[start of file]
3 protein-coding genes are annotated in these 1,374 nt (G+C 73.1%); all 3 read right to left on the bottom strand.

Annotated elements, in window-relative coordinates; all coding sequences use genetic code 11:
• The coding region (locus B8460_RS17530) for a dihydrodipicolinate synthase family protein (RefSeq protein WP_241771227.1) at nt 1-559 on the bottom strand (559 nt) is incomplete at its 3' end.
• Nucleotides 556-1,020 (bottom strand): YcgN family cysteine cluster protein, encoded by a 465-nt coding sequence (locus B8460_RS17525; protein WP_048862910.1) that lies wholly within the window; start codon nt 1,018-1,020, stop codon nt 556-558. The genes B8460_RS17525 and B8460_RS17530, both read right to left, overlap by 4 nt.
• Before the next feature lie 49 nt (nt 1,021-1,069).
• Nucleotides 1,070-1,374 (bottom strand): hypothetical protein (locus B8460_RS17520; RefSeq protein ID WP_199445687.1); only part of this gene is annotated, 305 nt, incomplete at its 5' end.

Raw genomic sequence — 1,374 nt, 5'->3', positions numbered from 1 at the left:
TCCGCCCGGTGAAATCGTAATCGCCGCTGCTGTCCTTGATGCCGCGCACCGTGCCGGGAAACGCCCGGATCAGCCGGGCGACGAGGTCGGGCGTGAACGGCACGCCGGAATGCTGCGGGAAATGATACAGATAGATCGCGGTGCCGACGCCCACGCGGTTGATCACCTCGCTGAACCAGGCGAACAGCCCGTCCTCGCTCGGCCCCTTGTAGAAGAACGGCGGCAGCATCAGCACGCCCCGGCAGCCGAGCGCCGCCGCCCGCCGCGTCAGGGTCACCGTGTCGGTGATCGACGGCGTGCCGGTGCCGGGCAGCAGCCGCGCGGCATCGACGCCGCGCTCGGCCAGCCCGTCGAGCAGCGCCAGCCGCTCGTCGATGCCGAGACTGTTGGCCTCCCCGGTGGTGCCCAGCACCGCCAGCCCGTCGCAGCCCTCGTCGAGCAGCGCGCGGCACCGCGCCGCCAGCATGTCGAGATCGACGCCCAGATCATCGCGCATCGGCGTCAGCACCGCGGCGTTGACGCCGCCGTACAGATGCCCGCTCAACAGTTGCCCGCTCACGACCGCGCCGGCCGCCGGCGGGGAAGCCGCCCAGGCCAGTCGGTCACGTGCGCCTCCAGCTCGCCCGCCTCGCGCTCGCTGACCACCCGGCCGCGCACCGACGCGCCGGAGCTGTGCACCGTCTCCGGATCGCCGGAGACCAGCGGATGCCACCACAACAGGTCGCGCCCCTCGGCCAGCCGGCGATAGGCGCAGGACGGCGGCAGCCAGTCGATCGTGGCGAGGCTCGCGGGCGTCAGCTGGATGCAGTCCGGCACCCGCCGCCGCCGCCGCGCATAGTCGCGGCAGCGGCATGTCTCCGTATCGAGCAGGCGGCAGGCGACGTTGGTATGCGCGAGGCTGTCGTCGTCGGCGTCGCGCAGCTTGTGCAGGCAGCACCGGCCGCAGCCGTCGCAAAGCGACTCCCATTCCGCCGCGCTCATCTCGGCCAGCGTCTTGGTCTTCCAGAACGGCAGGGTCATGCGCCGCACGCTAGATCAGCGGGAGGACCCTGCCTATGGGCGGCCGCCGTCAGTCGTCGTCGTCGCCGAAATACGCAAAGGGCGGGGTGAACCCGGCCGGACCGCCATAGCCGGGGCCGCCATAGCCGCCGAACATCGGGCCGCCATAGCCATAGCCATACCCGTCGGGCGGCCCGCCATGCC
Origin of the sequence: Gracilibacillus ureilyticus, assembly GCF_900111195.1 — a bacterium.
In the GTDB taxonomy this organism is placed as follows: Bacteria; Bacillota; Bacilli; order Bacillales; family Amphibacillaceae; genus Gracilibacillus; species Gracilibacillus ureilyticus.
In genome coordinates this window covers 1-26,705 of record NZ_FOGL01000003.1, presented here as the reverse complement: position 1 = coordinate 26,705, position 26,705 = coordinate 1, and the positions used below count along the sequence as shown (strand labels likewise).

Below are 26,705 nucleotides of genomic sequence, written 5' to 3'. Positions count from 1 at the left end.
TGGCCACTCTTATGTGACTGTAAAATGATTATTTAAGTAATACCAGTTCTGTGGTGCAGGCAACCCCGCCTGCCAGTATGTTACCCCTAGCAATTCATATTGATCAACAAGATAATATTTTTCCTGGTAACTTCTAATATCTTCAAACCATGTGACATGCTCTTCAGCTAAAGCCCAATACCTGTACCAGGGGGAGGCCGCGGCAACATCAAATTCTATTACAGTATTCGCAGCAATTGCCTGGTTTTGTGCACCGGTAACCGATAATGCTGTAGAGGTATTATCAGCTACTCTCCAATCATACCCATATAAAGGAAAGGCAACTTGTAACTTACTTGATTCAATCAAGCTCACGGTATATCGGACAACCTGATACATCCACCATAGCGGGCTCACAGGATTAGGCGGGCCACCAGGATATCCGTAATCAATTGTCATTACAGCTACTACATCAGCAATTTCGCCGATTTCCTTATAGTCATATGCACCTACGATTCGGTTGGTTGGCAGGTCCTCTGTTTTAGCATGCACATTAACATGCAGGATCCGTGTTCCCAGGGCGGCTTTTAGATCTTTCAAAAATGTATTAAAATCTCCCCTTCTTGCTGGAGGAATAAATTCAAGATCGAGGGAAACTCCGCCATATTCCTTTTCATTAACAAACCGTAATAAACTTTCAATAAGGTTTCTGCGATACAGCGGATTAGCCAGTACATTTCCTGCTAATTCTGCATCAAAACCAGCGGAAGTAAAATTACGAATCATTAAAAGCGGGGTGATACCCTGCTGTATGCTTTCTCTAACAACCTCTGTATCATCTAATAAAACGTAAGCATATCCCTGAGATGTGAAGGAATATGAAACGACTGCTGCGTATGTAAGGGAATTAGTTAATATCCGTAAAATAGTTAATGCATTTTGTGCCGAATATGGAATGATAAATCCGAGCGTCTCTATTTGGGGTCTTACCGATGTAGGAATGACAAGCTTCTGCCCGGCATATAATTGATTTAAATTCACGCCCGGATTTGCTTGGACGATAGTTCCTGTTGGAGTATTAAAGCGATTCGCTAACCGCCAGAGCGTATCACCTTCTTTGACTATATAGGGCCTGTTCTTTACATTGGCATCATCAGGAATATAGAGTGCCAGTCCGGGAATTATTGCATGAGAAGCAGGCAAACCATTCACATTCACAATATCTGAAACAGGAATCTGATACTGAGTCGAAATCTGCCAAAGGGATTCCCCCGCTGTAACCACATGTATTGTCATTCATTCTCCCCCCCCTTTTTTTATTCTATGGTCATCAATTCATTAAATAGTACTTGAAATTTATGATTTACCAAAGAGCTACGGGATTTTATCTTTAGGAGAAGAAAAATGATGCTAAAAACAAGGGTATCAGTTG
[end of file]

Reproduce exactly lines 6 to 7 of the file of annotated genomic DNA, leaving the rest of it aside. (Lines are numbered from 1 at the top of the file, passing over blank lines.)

• Nucleotides 1,070-1,374 (bottom strand): hypothetical protein (locus B8460_RS17520; RefSeq protein ID WP_199445687.1); only part of this gene is annotated, 305 nt, incomplete at its 5' end.

Raw genomic sequence — 1,374 nt, 5'->3', positions numbered from 1 at the left: